by Patrick Atkinson | Submitted Photo
Every day thousands of children and adults in the world hear the soft cry of a stranded kitten.
When Matthew heard his, he lay his books to the side and crawled through bushes and mud to come to the rescue. Eventually he pulled from the sticks a scratching, clawing little beast.
Placing the trembling kitten gently under his now-stained shirt, Matthew later said he was afraid I might be mad at him. But as his foster dad, how could I be? In doing this good deed, I knew Matthew had cemented forever a newly-born understanding of compassion, charity, and love.
It would be great if the story ended there but, of course, it doesn’t.
Twenty minutes later, Matthew and several of his friends rushed through the house and into the shower. There they grabbed soap and shampoo, and shouted out a consensus on the kitten’s new name: Catwoman.
That night, Matthew and his friends stayed up late so they could watch this tiny kitten sleep. At my desk, I pretended to work but instead watched them.
Matthew was an abandoned child who had lived off school meals and whatever food he could beg from his friends. He slept wherever he could; seldom did he sleep two weeks in a row in the same bed.
A few of his friends had also grown up in worlds defined by abuse and neglect. They came from meth or opioid homes that were usually empty, cold, and sometimes without electricity. Three, four, and maybe more people slept in a room smaller than the average kitchen. Between them they shared what anyone else had; food, coins, lice, sickness, fear.
It’s a crazy world for small children who grow up with drug or alcohol-addicted families. If these boys and girls behave and don’t get into trouble, no one really asks how they spend their days, or where they are at night. The children who survive in this hidden underbelly of life become sexually active way too early, and are tempted into drugs about the same age.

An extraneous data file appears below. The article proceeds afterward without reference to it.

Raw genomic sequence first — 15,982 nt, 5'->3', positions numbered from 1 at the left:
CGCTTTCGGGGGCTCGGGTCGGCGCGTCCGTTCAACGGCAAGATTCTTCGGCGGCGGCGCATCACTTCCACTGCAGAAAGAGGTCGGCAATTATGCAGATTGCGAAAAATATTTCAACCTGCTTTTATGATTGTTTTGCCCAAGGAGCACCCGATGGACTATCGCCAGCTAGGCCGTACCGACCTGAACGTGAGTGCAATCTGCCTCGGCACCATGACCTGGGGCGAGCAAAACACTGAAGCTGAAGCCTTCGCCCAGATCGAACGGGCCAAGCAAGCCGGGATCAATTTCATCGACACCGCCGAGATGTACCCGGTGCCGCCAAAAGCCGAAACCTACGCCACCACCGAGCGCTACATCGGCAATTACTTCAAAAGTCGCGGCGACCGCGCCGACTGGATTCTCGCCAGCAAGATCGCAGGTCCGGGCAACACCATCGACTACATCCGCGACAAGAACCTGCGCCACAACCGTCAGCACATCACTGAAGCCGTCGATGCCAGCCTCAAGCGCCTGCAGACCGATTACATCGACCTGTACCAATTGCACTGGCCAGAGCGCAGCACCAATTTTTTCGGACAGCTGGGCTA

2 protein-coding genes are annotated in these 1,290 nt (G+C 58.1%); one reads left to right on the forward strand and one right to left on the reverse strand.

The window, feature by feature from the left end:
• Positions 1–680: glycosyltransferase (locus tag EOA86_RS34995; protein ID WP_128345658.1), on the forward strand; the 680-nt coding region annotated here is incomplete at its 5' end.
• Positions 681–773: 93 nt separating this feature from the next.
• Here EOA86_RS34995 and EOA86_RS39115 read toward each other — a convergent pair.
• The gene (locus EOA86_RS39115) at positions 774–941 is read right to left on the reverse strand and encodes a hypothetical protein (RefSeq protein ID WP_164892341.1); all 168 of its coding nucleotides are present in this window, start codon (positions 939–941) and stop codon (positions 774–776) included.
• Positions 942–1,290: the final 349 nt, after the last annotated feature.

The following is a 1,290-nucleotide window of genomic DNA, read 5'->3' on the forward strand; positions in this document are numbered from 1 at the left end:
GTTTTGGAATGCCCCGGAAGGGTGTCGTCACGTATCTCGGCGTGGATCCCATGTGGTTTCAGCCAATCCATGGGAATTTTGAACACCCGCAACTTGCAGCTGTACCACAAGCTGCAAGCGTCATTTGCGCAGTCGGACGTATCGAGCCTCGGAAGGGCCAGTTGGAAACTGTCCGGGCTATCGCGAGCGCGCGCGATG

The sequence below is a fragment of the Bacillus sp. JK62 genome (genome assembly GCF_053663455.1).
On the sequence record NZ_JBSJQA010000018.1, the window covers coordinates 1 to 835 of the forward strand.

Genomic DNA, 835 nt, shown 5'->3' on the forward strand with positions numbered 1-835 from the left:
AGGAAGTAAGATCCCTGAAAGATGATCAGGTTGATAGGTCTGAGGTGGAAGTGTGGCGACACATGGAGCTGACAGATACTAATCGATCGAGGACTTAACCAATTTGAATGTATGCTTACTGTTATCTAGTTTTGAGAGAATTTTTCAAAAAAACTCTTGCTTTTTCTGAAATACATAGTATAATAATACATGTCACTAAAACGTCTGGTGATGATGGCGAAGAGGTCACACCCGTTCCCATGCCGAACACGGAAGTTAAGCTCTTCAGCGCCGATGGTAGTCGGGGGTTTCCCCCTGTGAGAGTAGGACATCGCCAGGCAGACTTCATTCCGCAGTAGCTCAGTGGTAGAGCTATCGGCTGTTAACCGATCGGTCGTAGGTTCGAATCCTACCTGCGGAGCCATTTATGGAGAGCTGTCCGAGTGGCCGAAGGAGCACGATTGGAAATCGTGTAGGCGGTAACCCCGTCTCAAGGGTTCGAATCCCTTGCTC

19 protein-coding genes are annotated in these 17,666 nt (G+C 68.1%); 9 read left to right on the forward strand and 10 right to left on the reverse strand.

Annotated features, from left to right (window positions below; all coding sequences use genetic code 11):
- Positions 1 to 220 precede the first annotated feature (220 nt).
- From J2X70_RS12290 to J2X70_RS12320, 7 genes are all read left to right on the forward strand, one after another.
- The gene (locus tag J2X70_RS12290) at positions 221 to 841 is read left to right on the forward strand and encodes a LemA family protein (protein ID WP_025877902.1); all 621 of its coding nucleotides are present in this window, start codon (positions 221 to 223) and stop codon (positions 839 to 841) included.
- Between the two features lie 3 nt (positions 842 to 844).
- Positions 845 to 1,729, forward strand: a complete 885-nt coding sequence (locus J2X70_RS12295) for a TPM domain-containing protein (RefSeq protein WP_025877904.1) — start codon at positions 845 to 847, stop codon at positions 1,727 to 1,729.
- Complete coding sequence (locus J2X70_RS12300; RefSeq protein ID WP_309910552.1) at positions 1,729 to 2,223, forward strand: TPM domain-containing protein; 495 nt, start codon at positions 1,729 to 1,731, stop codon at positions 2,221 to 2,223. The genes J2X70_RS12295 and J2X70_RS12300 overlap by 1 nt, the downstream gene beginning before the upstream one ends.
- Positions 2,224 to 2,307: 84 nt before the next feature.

They look at other kids who have loving parents and wonder, “Why them and not me?” They wonder if anyone even knows about the violence or drug or alcohol-afflicted family lives they have.
Matthew and his friends tell me stories about what they’ve experienced in life. More than anything, they say, they desperately wanted to run and hide, but had no place to go.
So they dreamt and imagined a different place where their world was safe, and they didn’t have to grow up alone.
They erected castles on the fertile grounds of their imagination, and planned for the day they could escape from the stained soil of their torn childhoods.
Inside they knew their strengths and powers and desires of what they wanted to be. I could tell right away they were wonderful kids trying desperately hard not to go insane.
If those of us who surround them every day knew what they were struggling to survive, would many people care? Even if the kids stayed out of trouble?
For Matthew and his friends someone did find out and gave them a chance. Whether it was a teacher or neighbor or the wonderful work of The GOD’S CHILD Project, Big Brother Big Sister, Guardian Ad Litem, or Foster Care programs, these boys and girls were offered the chance for which they had prayed.
Years ago, I wrote Matthew a short note, which included this thought about dreams:
“Dream of what you want to be, and dream of what you will not.
“If your dreams die, Matthew, you will die too. So, keep them alive, son, and grow with them too.”
Patrick Atkinson is the founder of The GOD’S CHILD Project international charity (GodsChild.org) and is an award-winning author with six books in worldwide distribution. He lives in Bismarck, Minneapolis, and Guatemala, Central America.